Factors affecting the success of non-majors in learning to program
Zu finden in: ICER 2005 (Seite 13 bis 24), 2005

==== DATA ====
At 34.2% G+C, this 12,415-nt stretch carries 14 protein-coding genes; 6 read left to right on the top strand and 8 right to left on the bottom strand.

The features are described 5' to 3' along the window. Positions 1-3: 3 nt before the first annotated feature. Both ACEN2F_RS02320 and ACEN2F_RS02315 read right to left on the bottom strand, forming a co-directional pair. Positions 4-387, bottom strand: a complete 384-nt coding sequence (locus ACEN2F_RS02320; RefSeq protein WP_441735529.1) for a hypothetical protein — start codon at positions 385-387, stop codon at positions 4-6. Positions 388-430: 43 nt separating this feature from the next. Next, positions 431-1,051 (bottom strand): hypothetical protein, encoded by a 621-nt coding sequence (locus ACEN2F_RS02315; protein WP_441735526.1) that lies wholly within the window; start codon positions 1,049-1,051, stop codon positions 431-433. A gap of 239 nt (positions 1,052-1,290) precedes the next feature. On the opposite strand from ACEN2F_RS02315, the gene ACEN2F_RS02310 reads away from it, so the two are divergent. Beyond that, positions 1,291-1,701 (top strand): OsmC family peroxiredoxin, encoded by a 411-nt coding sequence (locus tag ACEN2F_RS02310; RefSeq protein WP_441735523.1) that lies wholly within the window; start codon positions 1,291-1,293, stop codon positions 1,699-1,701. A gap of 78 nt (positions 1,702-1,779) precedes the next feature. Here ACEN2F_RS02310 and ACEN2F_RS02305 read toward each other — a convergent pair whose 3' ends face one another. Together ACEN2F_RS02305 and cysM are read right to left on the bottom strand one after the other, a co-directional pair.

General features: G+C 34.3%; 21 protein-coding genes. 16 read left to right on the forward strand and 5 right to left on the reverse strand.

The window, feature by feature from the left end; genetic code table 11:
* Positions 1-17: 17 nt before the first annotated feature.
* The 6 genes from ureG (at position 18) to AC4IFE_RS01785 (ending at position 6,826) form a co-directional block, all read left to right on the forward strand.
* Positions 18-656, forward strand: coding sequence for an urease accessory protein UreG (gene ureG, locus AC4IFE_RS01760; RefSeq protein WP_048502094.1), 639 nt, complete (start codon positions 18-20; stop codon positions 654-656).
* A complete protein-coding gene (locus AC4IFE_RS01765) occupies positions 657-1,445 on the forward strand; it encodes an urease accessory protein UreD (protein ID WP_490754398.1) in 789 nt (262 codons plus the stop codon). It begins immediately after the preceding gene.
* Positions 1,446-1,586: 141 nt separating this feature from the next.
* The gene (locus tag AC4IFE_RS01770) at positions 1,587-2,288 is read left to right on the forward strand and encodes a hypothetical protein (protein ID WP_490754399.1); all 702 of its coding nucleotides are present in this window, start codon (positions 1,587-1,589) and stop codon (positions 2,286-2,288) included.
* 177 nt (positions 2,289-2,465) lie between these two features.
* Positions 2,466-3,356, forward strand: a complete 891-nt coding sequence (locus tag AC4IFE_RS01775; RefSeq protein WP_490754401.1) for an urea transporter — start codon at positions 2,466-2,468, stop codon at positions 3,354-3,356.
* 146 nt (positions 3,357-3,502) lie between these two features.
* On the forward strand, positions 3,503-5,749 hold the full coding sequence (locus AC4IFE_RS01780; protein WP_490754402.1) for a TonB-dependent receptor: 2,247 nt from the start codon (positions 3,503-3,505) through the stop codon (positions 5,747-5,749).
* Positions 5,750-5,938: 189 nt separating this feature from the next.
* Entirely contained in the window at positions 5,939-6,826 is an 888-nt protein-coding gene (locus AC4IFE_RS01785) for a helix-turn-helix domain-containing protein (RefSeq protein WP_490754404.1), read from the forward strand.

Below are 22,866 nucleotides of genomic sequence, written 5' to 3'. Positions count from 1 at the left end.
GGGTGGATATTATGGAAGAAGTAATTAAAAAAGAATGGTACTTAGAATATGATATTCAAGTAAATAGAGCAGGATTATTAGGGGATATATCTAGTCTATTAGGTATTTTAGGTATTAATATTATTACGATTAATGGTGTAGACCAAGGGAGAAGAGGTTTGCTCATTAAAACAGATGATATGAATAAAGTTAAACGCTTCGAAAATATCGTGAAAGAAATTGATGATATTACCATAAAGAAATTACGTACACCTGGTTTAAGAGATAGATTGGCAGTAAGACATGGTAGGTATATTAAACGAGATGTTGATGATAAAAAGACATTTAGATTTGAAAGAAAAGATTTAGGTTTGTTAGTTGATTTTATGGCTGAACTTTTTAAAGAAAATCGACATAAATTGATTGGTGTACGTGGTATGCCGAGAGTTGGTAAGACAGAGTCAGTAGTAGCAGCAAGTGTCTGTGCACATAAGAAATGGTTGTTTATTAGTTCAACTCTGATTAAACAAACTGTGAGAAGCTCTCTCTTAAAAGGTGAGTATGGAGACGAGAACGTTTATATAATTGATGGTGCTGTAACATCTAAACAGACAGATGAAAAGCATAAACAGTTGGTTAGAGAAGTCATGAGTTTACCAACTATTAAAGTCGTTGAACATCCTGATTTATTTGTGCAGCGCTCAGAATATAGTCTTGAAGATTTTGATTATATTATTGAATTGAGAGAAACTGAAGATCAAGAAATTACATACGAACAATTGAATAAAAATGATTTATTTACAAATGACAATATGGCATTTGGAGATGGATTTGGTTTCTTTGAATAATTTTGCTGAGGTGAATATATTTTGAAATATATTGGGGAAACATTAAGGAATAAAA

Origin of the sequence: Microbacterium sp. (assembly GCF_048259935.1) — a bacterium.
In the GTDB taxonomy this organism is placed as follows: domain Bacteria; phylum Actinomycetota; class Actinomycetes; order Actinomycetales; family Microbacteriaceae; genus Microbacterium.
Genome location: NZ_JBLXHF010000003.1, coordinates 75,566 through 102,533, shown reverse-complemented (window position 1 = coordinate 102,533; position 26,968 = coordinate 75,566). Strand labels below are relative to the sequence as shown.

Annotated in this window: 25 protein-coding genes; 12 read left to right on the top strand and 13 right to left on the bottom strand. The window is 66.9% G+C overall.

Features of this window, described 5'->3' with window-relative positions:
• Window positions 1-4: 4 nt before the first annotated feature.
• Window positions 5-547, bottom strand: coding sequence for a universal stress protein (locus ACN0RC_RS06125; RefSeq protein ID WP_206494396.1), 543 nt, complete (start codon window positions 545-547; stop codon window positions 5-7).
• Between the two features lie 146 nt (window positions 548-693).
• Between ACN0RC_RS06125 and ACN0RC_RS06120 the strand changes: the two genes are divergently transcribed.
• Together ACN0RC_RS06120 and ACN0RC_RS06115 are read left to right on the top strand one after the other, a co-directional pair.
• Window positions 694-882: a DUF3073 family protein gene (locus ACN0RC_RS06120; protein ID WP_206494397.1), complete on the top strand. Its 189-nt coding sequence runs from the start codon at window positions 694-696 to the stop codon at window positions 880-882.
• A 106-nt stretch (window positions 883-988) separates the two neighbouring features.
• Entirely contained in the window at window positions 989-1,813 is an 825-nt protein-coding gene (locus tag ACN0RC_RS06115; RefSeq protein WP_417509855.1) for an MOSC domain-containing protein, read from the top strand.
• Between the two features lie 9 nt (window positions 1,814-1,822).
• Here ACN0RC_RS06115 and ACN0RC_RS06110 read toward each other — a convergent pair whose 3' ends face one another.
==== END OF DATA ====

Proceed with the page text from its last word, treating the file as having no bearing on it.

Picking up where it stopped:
The introductory programming course is difficult for many university students, especially students who have little prior exposure to programming. Many factors affecting student success have been identified, but there is still a dearth of knowledge about how key factors combine to affect course outcomes. In this study we develop and empirically test a model integrating three factors of importance in learning to program: previous programming experience, perceived self-efficacy, and knowledge organization. The participants were non-majors. The findings showed that perceived self-efficacy increased significantly during a semester course. Previous experience affected perceived self-efficacy but not knowledge organization. Both perceived self-efficacy and knowledge organization had an effect on the course grade, as well as on success in a specific programming task, debugging. The results on self-efficacy also suggested that the participants were overconfident about their programming capabilities. The contribution of this paper is the identification of the joint effects of an important set of factors for programming success by non-majors.Von Susan Wiedenbeck im Konferenz-Band ICER 2005 im Text Factors affecting the success of non-majors in learning to program (2005)
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